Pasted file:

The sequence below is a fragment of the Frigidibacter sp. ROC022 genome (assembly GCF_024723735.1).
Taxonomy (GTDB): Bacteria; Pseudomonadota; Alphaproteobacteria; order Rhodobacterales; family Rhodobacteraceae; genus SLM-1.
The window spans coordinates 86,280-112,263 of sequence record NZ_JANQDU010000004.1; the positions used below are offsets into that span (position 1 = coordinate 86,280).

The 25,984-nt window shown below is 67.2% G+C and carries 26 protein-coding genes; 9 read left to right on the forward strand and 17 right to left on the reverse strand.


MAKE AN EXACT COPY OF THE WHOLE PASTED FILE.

The sequence below is a fragment of the Frigidibacter sp. ROC022 genome (assembly GCF_024723735.1).
Taxonomy (GTDB): Bacteria; Pseudomonadota; Alphaproteobacteria; order Rhodobacterales; family Rhodobacteraceae; genus SLM-1.
The window spans coordinates 86,280-112,263 of sequence record NZ_JANQDU010000004.1; the positions used below are offsets into that span (position 1 = coordinate 86,280).

The 25,984-nt window shown below is 67.2% G+C and carries 26 protein-coding genes; 9 read left to right on the forward strand and 17 right to left on the reverse strand.